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Why Display Ads are the Lifeblood of Online Publishing




There’s an interesting debate going on about a potential new feature for Adblock Plus–a Firefox plugin that automatically blocks web site ads from displaying.

I’m not so much interested in the proposed new feature–it would allow webmasters to ask for permission to display their ads, in case you care–but the discussion that followed in the comments.

The majority of commenters reacted negatively and really opened my eyes to the sentiment many people have towards online ads. Comments included…

I use Ad Block Plus because I don’t want to see adverts, any adverts at any time. I will never click on them, I will always be annoyed by them. The tiny minority of a tiny minority (ad block users of firefox users) don’t want to see them either. If ad block plus starts allowing ads or constantly nagging me then it will be forked – because it’s defeating its whole purpose – and I’ll use the fork.

And…

I use Adblock because I don’t want to see ads. Ever. Seeing ads is a bug, getting content is a feature.

Now, don’t get me wrong, everyone is entitled to their own opinion and the right to customize the web to ensure their own pleasurable experience, but do these people understand what they’re wishing for?

They’re basically wishing for a web without any advertising. No banner ads, no text ads, no ads period! OK, so we all come across annoying ads now and then, but ads are often the only reason we get to enjoy the content we enjoy reading.

Do you think your local newspaper exists purely for the benefit of the community?

Do you think Wired magazine is published purely out of a love for technology?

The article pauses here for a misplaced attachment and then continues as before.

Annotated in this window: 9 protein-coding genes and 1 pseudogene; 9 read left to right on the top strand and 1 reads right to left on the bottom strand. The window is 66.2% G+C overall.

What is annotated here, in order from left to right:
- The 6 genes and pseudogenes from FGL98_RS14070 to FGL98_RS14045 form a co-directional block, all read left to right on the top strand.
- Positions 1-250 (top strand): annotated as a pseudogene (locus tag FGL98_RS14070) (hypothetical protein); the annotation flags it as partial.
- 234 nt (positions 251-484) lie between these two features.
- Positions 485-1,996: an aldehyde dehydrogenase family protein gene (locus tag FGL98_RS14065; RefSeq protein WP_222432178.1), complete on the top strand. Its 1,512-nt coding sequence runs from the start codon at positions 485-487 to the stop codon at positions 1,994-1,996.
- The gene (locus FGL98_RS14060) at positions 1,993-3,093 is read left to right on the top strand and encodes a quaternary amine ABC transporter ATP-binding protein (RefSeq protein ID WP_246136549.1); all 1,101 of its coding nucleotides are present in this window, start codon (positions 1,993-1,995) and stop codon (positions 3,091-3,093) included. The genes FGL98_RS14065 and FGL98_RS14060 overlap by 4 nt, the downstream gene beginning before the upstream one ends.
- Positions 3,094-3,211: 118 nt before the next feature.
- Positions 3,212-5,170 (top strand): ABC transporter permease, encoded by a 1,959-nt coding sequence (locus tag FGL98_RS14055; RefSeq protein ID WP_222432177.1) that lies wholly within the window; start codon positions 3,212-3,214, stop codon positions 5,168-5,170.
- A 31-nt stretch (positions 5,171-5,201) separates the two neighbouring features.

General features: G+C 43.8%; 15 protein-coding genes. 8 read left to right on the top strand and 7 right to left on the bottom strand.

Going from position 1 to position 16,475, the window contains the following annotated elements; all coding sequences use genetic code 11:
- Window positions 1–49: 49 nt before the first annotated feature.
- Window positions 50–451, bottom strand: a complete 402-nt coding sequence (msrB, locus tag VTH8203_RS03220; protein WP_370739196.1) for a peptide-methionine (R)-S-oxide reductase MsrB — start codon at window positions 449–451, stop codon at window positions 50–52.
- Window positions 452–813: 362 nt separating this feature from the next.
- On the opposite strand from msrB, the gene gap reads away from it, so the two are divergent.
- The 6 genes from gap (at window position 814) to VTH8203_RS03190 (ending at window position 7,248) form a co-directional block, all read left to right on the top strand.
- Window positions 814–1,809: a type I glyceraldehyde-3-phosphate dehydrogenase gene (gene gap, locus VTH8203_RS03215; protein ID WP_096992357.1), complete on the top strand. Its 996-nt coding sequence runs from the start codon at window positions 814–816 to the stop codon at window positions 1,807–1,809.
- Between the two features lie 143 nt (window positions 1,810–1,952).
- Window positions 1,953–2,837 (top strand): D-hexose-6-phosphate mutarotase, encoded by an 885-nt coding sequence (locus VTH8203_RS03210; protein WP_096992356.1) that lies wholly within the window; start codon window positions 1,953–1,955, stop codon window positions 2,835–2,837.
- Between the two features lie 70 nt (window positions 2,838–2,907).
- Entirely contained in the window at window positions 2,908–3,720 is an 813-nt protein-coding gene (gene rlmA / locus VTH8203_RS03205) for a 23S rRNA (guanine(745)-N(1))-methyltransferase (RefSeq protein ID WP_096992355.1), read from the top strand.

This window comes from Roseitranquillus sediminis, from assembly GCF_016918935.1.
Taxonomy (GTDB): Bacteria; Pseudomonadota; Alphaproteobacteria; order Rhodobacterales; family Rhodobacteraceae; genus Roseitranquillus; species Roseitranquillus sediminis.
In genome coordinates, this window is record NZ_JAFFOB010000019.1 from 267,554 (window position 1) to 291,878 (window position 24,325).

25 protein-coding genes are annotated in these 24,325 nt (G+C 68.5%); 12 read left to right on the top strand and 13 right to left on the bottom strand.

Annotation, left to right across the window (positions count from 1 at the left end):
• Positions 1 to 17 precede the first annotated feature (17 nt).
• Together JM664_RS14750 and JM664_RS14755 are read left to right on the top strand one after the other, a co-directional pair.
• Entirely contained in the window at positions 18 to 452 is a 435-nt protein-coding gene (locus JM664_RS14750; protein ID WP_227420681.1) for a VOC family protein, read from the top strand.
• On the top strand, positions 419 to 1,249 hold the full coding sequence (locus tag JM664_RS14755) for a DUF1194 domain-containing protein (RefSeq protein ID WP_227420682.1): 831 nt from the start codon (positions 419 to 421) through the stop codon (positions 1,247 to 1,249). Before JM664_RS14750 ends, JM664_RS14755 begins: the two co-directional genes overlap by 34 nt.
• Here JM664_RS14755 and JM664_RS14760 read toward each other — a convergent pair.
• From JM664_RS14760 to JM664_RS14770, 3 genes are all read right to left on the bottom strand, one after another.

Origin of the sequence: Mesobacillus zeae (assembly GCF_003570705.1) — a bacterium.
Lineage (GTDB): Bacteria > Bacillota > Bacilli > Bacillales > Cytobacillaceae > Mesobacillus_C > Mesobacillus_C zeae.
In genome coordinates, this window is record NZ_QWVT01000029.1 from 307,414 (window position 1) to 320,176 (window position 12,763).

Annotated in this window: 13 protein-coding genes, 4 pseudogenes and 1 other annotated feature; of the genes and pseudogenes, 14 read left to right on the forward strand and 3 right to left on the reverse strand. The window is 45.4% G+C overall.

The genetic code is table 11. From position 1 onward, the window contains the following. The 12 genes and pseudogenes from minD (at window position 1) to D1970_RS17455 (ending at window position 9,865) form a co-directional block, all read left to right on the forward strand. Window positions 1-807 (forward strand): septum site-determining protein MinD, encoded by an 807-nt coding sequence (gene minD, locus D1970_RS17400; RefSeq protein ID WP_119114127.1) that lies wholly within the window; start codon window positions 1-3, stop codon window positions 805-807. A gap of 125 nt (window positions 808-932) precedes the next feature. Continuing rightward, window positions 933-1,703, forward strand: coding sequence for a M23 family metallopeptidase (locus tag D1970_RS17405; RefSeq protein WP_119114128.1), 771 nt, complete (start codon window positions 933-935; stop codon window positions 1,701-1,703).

Do these people take a pair of scissors to their issue of Fast Company and don’t read a single article until they’ve cut-out every advertisement?

(At this point, about half of you are still reading this post. The other half have either moved on to another post–out of boredom–or have already jumped to the comments-weighing in, while only reading the first few lines of this post.)

The majority of quality published content exists because it is ad supported. Let me tell you, Marketing Pilgrim would likely either not exist or be severely reduced, if it weren’t for our advertising revenue stream. While I love writing about marketing, I don’t love it enough to dedicate hours each day without any return.

Maybe you could live without us–we’re just one site, after all–but remove advertising from the web, and you’ll lose many, many great sites.

What’s even more disturbing is the lack of alternatives. Studies have shown that you won’t pay to read Marketing Pilgrim, so there’s really no alternative but to display ads.

I guess my point is that you can’t have your cake and eat it too. Maybe the comment “Seeing ads is a bug, getting content is a feature” is just one person’s extreme viewpoint, but I suspect that there are many more web users that feel the same way. The web is full of rich, valuable content. Like anything in life, things of value need compensating. Get rid of the compensation (advertising) and you get rid of the value (content).

I’d ask you how you feel about display ads, but you’re all marketers! :-) So, instead, I’d love to know if you have any thoughts on how to monetize a content site, without display ads. Is it even possible?

  • http://byrneseyeview.tumblr.com Byrne

    People are clearly very opposed to banner ads. And yet, very few people object to reading a news story that was more or less planted by PR people. I suspect that the future of advertising is news and entertainment in which the ads are “baked in”. So, in a few years, you won’t get Viagra spam — you’ll get forwarded Viagra jokes with a link in the punchline.

    Byrne’s last blog post..“The widow Mrs. Howard T. Cassan came to the circus in her flimsy brown dress and her low shoes and…”

  • Brad Hill